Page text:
Juneteenth celebration at Booker T. Washington National Monument returns
ROANOKE, Va. (WDBJ) - Many Juneteenth events will be held across our area and organizers plan to celebrate its second year as an official federal holiday.
Juneteenth commemorates the day enslaved people in Texas learned they were free, two years after the Emancipation Proclamation.
One of America’s most famous stories about freedom began in Franklin County where Booker T. Washington was born and freed.
“Booker T. Washington took his first breath of freedom along with being born here, and the 4 million people took their first breath of freedom in 1865. So this is a commemoration of that at the site. It is a good place for discussion about race and relation and context to the time period and today--- and the future of freedom. How fragile freedom is,” said Besty Haynes a park ranger at Booker T. Washington’s National Monument.
Haynes and John Mitchell work at Booker T. Washington’s National Monument in Hardy, Virginia—the place he took his first breath of life and freedom.
“This place is about the story of freedom,” said Haynes. “We think he found out about April 1865. So, the story of freedom is critical here, and Booker T. Washington had a vision for what’s next, what are we going to do next once we’re free, and that’s something that all of us can ask ourselves. How important is freedom? Why is it important to all of us as Americans, and what can we do about it?” asked Haynes.
The site includes the reconstructed cabin where Booker lived with his mother and two siblings, other reconstructed farm buildings, a heritage garden, and a hiking trail.
“They didn’t have telephones or pagers or texting. So, they rang the bell. And this bell on the day that Booker T. Washington found out he was freed was a bell that was rung to let them know that the Union soldier had come to the plantation to let the enslaved people know that they were free. And that was their first moment of freedom. So it was sort of like, just music to their ears,” said Haynes.
“And for us Juneteenth. The music is the joy,” John Mitchell a ranger at Booker T. Washington’s National Monument.
More than a century later, the bell still rings alongside a new tune called hope.
“And for me, that’s what this park means to me. If you can come here and realize there was a young black kid that said, ‘I want to be something and I’m going to be something’ and that’s exactly what he did. He went out and got it,” said Mitchell.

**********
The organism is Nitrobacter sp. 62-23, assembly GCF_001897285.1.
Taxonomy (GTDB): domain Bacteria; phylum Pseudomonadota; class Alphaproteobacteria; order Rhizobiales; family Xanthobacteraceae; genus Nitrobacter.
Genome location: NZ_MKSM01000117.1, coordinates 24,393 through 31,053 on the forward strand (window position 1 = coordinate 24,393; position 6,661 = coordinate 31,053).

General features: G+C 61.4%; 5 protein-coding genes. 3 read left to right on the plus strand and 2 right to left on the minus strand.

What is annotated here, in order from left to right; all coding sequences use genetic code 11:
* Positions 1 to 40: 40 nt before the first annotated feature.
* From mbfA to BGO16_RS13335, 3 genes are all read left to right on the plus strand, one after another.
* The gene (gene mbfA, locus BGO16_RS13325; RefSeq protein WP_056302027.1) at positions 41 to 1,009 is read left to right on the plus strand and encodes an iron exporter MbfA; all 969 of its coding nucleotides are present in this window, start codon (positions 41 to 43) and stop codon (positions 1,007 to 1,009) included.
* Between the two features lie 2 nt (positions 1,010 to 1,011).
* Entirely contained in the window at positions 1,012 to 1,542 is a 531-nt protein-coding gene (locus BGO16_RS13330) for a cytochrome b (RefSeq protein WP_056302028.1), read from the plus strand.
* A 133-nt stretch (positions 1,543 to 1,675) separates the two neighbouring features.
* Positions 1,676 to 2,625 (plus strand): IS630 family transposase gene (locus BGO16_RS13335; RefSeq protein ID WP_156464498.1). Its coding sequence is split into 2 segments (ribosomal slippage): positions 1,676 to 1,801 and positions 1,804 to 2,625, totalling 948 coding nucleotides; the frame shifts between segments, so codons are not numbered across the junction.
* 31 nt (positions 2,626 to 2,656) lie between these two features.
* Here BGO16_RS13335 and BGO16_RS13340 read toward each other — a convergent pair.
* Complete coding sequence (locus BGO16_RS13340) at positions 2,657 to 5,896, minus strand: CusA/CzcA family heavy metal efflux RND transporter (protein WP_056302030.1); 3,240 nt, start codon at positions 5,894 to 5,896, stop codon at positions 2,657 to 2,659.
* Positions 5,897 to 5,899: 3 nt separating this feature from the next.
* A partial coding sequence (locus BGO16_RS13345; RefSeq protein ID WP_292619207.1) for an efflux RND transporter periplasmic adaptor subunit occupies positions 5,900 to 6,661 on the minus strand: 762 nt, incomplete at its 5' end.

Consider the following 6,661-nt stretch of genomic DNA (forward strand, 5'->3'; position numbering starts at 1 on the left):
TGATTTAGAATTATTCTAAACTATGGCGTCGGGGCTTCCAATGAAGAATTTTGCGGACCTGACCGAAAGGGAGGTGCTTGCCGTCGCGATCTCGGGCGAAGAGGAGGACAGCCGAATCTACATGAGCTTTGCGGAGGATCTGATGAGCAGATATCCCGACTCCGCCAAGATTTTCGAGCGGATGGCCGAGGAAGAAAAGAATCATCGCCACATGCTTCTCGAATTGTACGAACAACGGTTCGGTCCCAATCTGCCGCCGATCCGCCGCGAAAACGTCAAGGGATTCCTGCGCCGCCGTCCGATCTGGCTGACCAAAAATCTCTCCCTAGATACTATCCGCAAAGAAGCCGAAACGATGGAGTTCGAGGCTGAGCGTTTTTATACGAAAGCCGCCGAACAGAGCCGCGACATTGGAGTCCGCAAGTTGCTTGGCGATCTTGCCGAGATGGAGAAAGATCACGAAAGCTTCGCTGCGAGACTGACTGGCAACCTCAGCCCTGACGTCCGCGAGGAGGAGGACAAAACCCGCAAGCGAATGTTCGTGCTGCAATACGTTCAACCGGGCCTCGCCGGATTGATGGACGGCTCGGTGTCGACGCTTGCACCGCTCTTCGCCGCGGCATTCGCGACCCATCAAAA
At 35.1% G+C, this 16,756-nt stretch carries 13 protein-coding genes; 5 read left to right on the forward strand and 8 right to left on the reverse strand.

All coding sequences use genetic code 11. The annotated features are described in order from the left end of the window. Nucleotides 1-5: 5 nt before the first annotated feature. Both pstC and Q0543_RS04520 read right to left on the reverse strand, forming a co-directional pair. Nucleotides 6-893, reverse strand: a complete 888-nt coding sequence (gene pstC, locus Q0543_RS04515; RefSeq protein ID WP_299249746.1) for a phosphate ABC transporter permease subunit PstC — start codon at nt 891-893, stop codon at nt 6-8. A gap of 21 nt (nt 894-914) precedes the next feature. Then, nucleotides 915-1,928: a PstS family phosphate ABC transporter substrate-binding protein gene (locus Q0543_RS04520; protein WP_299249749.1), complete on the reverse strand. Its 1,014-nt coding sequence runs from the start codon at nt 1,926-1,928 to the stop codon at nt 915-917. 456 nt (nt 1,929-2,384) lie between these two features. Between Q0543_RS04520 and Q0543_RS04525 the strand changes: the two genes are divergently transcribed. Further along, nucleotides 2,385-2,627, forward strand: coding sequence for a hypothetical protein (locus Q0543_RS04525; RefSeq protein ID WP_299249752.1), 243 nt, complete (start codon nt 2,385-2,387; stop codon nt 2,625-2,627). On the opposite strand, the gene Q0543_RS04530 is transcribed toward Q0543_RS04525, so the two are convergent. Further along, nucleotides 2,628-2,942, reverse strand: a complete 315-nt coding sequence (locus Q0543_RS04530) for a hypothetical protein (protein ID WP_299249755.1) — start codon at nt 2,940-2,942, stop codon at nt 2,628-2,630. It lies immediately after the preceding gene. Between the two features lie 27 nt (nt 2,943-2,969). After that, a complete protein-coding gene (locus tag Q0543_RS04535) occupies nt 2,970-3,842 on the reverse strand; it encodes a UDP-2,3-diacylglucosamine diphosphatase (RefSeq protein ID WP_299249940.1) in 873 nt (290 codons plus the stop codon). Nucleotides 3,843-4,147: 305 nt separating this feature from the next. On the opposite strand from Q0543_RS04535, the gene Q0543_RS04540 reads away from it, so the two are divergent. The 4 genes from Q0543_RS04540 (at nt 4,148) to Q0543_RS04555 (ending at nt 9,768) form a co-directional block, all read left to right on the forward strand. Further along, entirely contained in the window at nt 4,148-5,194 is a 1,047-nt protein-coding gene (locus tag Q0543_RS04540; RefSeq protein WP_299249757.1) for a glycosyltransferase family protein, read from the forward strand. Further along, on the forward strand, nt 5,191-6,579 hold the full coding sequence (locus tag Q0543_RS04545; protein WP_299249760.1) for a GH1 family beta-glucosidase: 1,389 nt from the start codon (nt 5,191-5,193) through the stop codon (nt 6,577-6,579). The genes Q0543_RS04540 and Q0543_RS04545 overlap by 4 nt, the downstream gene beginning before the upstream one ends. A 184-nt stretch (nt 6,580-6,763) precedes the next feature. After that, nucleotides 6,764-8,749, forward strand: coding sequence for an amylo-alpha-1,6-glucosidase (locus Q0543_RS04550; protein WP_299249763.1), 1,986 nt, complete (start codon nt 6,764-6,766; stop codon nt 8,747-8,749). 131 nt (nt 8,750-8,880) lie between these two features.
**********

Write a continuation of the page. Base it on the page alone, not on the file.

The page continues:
Booker T. Washington was born into slavery but once freed, he later took charge of building multiple educational institutions and was an advisor to politicians including U.S. presidents.
“Let’s celebrate it somewhere. Let, let’s go out and support somebody doing Juneteenth. If it’s not here in Roanoke and Lynchburg or wherever, go support somebody this. This is again our celebration. I said this is outside; we always asking for something. We got it. So, let’s celebrate it,” said Mitchell.
Booker T. Washington National Monument is 22 miles southeast of Roanoke.
After a two-year hiatus from a live event due to COVID, the Booker T. Washington National Monument will host its 21st Juneteenth Celebration of Freedom Saturday, June 18, from 11 a.m. to 4 p.m.
The event will also feature a gospel concert that will feature seven well-known regional gospel music groups scheduled throughout the day.
Park rangers will host Freedom Tours that seek to educate visitors about Juneteenth and the related histories of slavery, emancipation, The Civil War and Reconstruction through of the lens of Booker T. Washington’s life and legacy.
Free, onsite blood pressure and diabetes assessments will be provided by Carilion Clinic representatives.
The event will be held outside, so participants are asked to dress appropriately for the weather and come prepared. There will be tented space provided at the gospel concert stage area, but participants are encouraged to bring their own pop-up tents and umbrellas for shade and blankets or portable chairs for lawn seating. Food vendors will be selling a variety of food, drinks, and desserts at this event.
For more information, call 540-721-2094. Visit the Booker T. Washington National Monument website at www.nps.gov/bowa.
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